November 23, 2013

The Epistle of Paul the Apostle to the Galatians

Tom Lowe


Chapter III.C.2: An Appeal from Allegory (4:21-31)


Galatians 4.21-31 (KJV)


The Historical Facts

21 Tell me, you who want to be under the law, are you not aware of what the law says?

22 For it is written that Abraham had two sons, one by the slave woman and the other by the free woman.

23 His son by the slave woman was born in the ordinary way; but his son by the free woman was born as the result of a promise.

Perhaps the best way to understand this historical account is to go over briefly the biblical narrative of Abrahams experiences recorded in Genesis 12-21. We will trace the events which Paul is using as the basis for his argument for Christian liberty using his age as our point of reference.

Age 75—Abram is called by God and told to go to Canaan, and God makes him several promises, including the assurance that he will have many descendents (Ge. 12.1-9). Abraham’s wife Sarah is barren, but she and Abraham have been hoping and praying for children. Childlessness, particularly the failure to bear sons was a disgrace that caused sorrow in the home. God had not answered their prayers, because He was waiting until both of them were “as good as dead;” then he would perform the miracle of sending them a son (Rom. 4.16-25).

Age 85—Sarah seems to have given up hope, because the son God promised them had not yet arrived, and she was far past the age of for bearing children. Now this is shocking to us, she asks Abraham to marry her handmaid, Hagar, and to have a son by her; she would regret this later. This was a legal act in that ancient society; but it was not acceptable in God’s eyes. But Abraham did as she asked and married Hagar (Ge. 16.1-3).

Age 86—Hagar is soon pregnant, and, of course, Sarah becomes Jealous! There is friction and discontent within the household, which results in Sarah throwing Hagar out of the home. But the Lord intercedes on behalf of Hagar; He sends her back, and promises to take care of her and her son. The new son is born when Abraham is 86 and he calls him Ishmael (Ge 16.4-16).

Age 99—Once again the Lord speaks to Abraham and promises him that he will have a son by Sarah, and tells him to name the child Isaac. Later Got appears to Sarah and He reaffirms the promise He made to her as well (Ge. 17-18).

Age 100—The son of promise is born, and they name him Isaac (“laughter”), just as God had commanded. But, everything is not all happiness and joy in the home, because the arrival of the new child creates a new problem for this family—Ishmael has a rival. For fourteen years Ishmael had been the Abraham’s only son and Abraham loved and spoiled him. Ishmael views Isaac as a rival and his reaction to the new son threatens to split the home. The extraordinary thing in this Genesis story is that Sarah was over ninety years old when Isaac was born.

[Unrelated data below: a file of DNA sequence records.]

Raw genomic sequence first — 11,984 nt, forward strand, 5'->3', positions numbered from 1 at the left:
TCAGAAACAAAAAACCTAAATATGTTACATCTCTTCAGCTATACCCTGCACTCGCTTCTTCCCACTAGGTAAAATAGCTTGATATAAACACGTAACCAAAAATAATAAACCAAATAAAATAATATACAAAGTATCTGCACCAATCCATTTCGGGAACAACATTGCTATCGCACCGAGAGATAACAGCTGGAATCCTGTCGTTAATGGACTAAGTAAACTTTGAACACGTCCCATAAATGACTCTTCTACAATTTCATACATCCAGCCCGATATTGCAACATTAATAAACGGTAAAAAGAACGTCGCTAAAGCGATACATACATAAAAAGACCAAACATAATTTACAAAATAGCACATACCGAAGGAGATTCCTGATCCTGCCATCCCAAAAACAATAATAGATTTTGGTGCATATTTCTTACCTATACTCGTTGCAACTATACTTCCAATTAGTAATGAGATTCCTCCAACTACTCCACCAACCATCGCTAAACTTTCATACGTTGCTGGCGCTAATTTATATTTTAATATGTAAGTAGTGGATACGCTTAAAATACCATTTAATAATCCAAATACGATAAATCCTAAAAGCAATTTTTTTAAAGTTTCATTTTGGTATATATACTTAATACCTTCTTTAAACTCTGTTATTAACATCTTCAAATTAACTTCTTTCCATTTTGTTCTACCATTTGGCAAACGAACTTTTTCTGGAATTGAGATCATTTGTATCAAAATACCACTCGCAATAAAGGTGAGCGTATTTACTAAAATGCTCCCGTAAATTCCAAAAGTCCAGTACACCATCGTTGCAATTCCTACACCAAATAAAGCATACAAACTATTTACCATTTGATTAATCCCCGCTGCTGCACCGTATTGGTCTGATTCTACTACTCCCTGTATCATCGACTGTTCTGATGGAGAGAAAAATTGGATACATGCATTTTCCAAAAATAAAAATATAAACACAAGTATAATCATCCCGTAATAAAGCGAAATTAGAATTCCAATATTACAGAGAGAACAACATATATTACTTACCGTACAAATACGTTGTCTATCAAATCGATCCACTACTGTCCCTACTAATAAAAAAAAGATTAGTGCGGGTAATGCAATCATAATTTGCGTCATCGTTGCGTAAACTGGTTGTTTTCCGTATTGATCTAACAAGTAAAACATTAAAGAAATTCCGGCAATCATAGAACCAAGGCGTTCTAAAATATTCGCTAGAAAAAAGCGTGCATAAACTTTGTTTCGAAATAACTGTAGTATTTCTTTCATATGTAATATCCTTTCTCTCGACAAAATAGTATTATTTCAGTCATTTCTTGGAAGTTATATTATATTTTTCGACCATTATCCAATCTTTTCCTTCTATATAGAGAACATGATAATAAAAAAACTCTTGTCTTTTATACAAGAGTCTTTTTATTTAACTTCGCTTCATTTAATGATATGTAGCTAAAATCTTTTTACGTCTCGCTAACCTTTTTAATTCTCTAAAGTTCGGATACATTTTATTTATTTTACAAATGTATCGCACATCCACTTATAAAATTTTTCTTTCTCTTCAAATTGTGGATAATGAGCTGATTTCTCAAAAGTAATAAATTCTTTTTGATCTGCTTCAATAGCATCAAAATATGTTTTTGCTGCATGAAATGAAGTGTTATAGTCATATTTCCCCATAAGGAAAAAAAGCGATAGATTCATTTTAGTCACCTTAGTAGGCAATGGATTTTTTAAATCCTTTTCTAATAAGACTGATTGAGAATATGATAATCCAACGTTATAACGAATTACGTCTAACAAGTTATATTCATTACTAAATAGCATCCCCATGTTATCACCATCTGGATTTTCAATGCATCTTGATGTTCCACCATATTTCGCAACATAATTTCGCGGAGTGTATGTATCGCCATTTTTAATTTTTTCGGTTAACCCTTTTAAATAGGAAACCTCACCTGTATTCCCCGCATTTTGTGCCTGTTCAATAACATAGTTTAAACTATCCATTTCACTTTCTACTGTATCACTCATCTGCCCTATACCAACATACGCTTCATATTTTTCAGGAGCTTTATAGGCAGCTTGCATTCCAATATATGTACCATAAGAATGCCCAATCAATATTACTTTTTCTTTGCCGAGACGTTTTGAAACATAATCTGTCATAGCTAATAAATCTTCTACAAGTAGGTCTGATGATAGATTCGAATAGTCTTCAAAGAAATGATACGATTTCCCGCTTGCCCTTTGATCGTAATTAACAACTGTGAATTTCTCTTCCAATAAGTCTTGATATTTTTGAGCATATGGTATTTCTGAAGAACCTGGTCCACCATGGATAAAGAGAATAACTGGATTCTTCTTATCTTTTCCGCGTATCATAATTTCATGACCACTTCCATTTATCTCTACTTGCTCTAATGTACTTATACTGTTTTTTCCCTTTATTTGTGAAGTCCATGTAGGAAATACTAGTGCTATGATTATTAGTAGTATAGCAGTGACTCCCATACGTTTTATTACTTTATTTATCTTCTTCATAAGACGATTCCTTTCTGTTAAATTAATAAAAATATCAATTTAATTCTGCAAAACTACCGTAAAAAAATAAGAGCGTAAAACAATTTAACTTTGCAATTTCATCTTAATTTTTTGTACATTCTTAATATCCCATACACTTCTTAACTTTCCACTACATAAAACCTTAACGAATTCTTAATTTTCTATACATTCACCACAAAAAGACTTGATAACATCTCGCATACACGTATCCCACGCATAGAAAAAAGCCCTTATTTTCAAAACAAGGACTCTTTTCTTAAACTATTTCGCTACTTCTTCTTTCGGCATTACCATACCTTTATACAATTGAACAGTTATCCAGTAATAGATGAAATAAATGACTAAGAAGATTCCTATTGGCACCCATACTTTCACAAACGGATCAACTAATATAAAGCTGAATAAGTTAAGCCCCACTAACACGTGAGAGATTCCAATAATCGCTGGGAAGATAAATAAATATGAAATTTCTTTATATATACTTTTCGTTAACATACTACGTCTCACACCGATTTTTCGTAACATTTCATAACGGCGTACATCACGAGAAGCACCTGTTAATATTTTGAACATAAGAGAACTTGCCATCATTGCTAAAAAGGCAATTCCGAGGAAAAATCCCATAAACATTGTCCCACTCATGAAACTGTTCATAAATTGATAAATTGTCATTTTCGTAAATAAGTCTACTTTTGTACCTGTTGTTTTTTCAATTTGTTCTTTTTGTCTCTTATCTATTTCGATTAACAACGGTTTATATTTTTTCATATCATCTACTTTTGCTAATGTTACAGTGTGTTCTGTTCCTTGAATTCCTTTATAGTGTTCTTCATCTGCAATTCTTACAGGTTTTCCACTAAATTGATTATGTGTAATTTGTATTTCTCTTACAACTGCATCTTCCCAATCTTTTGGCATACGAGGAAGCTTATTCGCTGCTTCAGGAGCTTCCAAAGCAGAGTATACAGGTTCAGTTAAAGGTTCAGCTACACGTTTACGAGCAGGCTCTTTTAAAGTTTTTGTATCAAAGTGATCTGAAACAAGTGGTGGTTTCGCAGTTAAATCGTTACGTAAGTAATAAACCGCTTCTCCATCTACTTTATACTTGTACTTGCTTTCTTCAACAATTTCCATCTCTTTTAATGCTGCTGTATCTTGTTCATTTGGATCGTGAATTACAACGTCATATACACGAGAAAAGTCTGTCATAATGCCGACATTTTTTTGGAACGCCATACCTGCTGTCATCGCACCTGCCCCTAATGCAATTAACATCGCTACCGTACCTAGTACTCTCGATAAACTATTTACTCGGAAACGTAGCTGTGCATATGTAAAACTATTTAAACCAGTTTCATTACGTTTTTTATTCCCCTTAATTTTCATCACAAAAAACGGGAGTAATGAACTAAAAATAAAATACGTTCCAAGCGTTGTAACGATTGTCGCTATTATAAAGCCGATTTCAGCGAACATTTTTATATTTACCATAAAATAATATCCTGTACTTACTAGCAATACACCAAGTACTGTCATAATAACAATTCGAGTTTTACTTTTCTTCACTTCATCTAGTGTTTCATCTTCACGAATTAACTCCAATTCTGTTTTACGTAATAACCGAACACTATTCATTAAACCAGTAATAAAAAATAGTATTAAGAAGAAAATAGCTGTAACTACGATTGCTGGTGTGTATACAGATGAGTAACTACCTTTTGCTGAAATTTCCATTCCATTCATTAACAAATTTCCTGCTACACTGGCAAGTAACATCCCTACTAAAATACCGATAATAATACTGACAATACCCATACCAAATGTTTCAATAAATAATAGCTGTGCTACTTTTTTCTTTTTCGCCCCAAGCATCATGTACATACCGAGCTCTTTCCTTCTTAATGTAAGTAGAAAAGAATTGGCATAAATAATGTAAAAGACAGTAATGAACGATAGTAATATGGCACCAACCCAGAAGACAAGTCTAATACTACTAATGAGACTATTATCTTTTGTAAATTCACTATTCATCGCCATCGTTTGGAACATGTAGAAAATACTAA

Age 103—It was customary for the Jews to wean their children when they were around three years old, and they made it a big occasion. At the least, Ishmael begins to ridicule Isaac (Ge. 21.8), and to make trouble in the home. There is only one solution to the problem, and it’s one that will be painful for all concerned; Hagar and Ishmael must go. Abraham sends them away, because that is what the Lord tells him to do; but it breaks his heart (Ge. 21.9-14).

On the surface, this narrative seems to simply picture a family with a problem, which is nothing unusual for any age. But when you scratch the surface you can see what lies just below the surface; implications that carry tremendous spiritual power. Abraham, Sarah and Hagar, Isaac and Ishmael represent spiritual realities; and their relationships teach us some important lessons.

The story of Abraham and Hagar, and the birth of Ishmael after the flesh is not a mere incident in the history of Abraham, but is recorded to teach a far deeper, more profound lesson. It is this—Ishmael was born of the will of the flesh, and revealed Abraham’s terrible failure and weakness in trying to help God fulfil His promise to give him a son. Abraham had given up hope that Sarah would give birth to a seed. But God had promised to give Abraham a seed, and so Abraham seeks to help God keep his promise by producing a seed through Sarah’s handmaid Hagar—symbol of bondage, failure and doubt. This act of Abraham, says Paul, is illustrative of Man’s attempt to please God by the works of the Law. Hagar corresponds to the Law. Ishmael is representative of the works of the flesh.

The Galatian converts defined themselves as children of Abraham; but Paul reminds them that Abraham had two kinds of children, one by a handmaid (Hagar), and one by a freewoman (Sarah). Those who desire to live under the Law, says Paul, are children of Hagar, while those who live in Christ are children of Sarah. Hagar’s children go back to Sinai, while Sarah’s belong to the new covenant. These two women illustrate for him the old and new covenant. Even Abraham’s relationship with Sarah was different from his relationship with Hagar; therefore, only the children of the new covenant will be full heirs of their father Abraham. It would be shear tragedy for the Galatian believers to go back to Hagar and surrender to the Sinai covenant.